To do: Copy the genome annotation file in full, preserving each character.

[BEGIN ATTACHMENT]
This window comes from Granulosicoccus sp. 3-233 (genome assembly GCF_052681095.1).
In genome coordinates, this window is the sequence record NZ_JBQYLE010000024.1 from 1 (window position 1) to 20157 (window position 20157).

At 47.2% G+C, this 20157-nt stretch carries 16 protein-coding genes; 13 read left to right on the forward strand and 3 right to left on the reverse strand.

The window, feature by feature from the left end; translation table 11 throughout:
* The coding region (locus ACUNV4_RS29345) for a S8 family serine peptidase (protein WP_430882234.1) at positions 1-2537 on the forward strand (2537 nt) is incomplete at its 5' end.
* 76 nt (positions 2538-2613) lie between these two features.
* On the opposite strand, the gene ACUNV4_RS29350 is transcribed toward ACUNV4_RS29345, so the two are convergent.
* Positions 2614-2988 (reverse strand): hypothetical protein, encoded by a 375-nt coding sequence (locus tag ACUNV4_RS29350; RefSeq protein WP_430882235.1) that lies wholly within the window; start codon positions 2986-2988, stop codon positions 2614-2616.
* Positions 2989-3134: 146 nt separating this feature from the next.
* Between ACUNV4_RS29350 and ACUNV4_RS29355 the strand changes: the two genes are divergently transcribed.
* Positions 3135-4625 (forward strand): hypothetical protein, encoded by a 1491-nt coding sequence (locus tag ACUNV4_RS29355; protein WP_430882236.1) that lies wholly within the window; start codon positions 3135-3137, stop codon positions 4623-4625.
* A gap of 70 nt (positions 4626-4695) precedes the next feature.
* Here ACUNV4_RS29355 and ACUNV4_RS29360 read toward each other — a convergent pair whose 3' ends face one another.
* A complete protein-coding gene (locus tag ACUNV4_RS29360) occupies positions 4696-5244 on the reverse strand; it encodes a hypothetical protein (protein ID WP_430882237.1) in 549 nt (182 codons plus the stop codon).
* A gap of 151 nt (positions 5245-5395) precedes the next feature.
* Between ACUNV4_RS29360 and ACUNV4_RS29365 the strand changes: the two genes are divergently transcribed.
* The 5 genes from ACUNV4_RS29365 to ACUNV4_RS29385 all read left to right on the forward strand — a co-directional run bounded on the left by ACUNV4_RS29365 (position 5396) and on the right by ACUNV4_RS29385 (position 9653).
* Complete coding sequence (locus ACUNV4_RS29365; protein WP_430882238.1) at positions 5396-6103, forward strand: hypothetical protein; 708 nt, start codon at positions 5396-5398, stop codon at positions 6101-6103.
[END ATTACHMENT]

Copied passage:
This window comes from Granulosicoccus sp. 3-233 (genome assembly GCF_052681095.1).
In genome coordinates, this window is the sequence record NZ_JBQYLE010000024.1 from 1 (window position 1) to 20157 (window position 20157).

At 47.2% G+C, this 20157-nt stretch carries 16 protein-coding genes; 13 read left to right on the forward strand and 3 right to left on the reverse strand.

The window, feature by feature from the left end; translation table 11 throughout:
* The coding region (locus ACUNV4_RS29345) for a S8 family serine peptidase (protein WP_430882234.1) at positions 1-2537 on the forward strand (2537 nt) is incomplete at its 5' end.
* 76 nt (positions 2538-2613) lie between these two features.
* On the opposite strand, the gene ACUNV4_RS29350 is transcribed toward ACUNV4_RS29345, so the two are convergent.
* Positions 2614-2988 (reverse strand): hypothetical protein, encoded by a 375-nt coding sequence (locus tag ACUNV4_RS29350; RefSeq protein WP_430882235.1) that lies wholly within the window; start codon positions 2986-2988, stop codon positions 2614-2616.
* Positions 2989-3134: 146 nt separating this feature from the next.
* Between ACUNV4_RS29350 and ACUNV4_RS29355 the strand changes: the two genes are divergently transcribed.
* Positions 3135-4625 (forward strand): hypothetical protein, encoded by a 1491-nt coding sequence (locus tag ACUNV4_RS29355; protein WP_430882236.1) that lies wholly within the window; start codon positions 3135-3137, stop codon positions 4623-4625.
* A gap of 70 nt (positions 4626-4695) precedes the next feature.
* Here ACUNV4_RS29355 and ACUNV4_RS29360 read toward each other — a convergent pair whose 3' ends face one another.
* A complete protein-coding gene (locus tag ACUNV4_RS29360) occupies positions 4696-5244 on the reverse strand; it encodes a hypothetical protein (protein ID WP_430882237.1) in 549 nt (182 codons plus the stop codon).
* A gap of 151 nt (positions 5245-5395) precedes the next feature.
* Between ACUNV4_RS29360 and ACUNV4_RS29365 the strand changes: the two genes are divergently transcribed.
* The 5 genes from ACUNV4_RS29365 to ACUNV4_RS29385 all read left to right on the forward strand — a co-directional run bounded on the left by ACUNV4_RS29365 (position 5396) and on the right by ACUNV4_RS29385 (position 9653).
* Complete coding sequence (locus ACUNV4_RS29365; protein WP_430882238.1) at positions 5396-6103, forward strand: hypothetical protein; 708 nt, start codon at positions 5396-5398, stop codon at positions 6101-6103.